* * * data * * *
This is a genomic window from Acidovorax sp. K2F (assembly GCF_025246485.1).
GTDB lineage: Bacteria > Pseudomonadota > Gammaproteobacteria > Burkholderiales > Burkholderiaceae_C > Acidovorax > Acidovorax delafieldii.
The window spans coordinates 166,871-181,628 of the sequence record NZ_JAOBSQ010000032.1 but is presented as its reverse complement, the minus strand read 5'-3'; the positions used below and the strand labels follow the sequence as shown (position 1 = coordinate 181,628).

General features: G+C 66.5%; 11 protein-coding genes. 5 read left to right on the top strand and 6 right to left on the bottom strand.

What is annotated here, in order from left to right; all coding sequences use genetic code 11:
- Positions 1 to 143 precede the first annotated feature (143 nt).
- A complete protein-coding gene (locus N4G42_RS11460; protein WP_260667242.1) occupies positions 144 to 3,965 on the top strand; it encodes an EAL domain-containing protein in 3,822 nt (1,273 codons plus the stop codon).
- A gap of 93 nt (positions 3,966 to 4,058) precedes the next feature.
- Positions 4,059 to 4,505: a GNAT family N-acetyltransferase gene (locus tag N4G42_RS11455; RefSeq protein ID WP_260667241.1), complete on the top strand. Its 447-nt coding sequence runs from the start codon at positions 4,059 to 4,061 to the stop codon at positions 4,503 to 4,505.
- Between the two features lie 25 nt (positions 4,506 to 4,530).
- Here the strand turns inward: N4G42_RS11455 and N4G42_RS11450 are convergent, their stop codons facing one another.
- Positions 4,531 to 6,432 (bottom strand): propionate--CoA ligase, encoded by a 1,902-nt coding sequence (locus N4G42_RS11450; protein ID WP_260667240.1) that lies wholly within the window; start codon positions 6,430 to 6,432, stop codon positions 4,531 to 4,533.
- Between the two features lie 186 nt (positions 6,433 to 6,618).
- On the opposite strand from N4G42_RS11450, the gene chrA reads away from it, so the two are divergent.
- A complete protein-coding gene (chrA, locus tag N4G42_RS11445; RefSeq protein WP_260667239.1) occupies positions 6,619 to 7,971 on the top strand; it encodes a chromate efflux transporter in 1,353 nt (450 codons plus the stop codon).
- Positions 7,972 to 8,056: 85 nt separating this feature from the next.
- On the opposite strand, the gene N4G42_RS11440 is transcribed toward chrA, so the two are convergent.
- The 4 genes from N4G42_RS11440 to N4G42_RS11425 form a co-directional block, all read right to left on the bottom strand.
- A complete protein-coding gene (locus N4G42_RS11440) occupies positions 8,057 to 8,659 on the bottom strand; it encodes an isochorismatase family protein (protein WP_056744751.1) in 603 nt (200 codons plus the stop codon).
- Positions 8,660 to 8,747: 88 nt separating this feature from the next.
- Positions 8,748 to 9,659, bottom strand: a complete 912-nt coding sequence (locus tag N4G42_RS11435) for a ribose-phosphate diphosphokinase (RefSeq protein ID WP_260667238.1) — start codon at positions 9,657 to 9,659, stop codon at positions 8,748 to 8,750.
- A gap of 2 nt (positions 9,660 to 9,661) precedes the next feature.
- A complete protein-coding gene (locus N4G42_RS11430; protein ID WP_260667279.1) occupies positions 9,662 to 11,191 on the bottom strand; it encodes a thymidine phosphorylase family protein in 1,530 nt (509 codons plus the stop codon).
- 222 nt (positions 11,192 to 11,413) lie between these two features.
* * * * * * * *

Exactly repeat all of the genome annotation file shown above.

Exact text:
This is a genomic window from Acidovorax sp. K2F (assembly GCF_025246485.1).
GTDB lineage: Bacteria > Pseudomonadota > Gammaproteobacteria > Burkholderiales > Burkholderiaceae_C > Acidovorax > Acidovorax delafieldii.
The window spans coordinates 166,871-181,628 of the sequence record NZ_JAOBSQ010000032.1 but is presented as its reverse complement, the minus strand read 5'-3'; the positions used below and the strand labels follow the sequence as shown (position 1 = coordinate 181,628).

General features: G+C 66.5%; 11 protein-coding genes. 5 read left to right on the top strand and 6 right to left on the bottom strand.

What is annotated here, in order from left to right; all coding sequences use genetic code 11:
- Positions 1 to 143 precede the first annotated feature (143 nt).
- A complete protein-coding gene (locus N4G42_RS11460; protein WP_260667242.1) occupies positions 144 to 3,965 on the top strand; it encodes an EAL domain-containing protein in 3,822 nt (1,273 codons plus the stop codon).
- A gap of 93 nt (positions 3,966 to 4,058) precedes the next feature.
- Positions 4,059 to 4,505: a GNAT family N-acetyltransferase gene (locus tag N4G42_RS11455; RefSeq protein ID WP_260667241.1), complete on the top strand. Its 447-nt coding sequence runs from the start codon at positions 4,059 to 4,061 to the stop codon at positions 4,503 to 4,505.
- Between the two features lie 25 nt (positions 4,506 to 4,530).
- Here the strand turns inward: N4G42_RS11455 and N4G42_RS11450 are convergent, their stop codons facing one another.
- Positions 4,531 to 6,432 (bottom strand): propionate--CoA ligase, encoded by a 1,902-nt coding sequence (locus N4G42_RS11450; protein ID WP_260667240.1) that lies wholly within the window; start codon positions 6,430 to 6,432, stop codon positions 4,531 to 4,533.
- Between the two features lie 186 nt (positions 6,433 to 6,618).
- On the opposite strand from N4G42_RS11450, the gene chrA reads away from it, so the two are divergent.
- A complete protein-coding gene (chrA, locus tag N4G42_RS11445; RefSeq protein WP_260667239.1) occupies positions 6,619 to 7,971 on the top strand; it encodes a chromate efflux transporter in 1,353 nt (450 codons plus the stop codon).
- Positions 7,972 to 8,056: 85 nt separating this feature from the next.
- On the opposite strand, the gene N4G42_RS11440 is transcribed toward chrA, so the two are convergent.
- The 4 genes from N4G42_RS11440 to N4G42_RS11425 form a co-directional block, all read right to left on the bottom strand.
- A complete protein-coding gene (locus N4G42_RS11440) occupies positions 8,057 to 8,659 on the bottom strand; it encodes an isochorismatase family protein (protein WP_056744751.1) in 603 nt (200 codons plus the stop codon).
- Positions 8,660 to 8,747: 88 nt separating this feature from the next.
- Positions 8,748 to 9,659, bottom strand: a complete 912-nt coding sequence (locus tag N4G42_RS11435) for a ribose-phosphate diphosphokinase (RefSeq protein ID WP_260667238.1) — start codon at positions 9,657 to 9,659, stop codon at positions 8,748 to 8,750.
- A gap of 2 nt (positions 9,660 to 9,661) precedes the next feature.
- A complete protein-coding gene (locus N4G42_RS11430; protein ID WP_260667279.1) occupies positions 9,662 to 11,191 on the bottom strand; it encodes a thymidine phosphorylase family protein in 1,530 nt (509 codons plus the stop codon).
- 222 nt (positions 11,192 to 11,413) lie between these two features.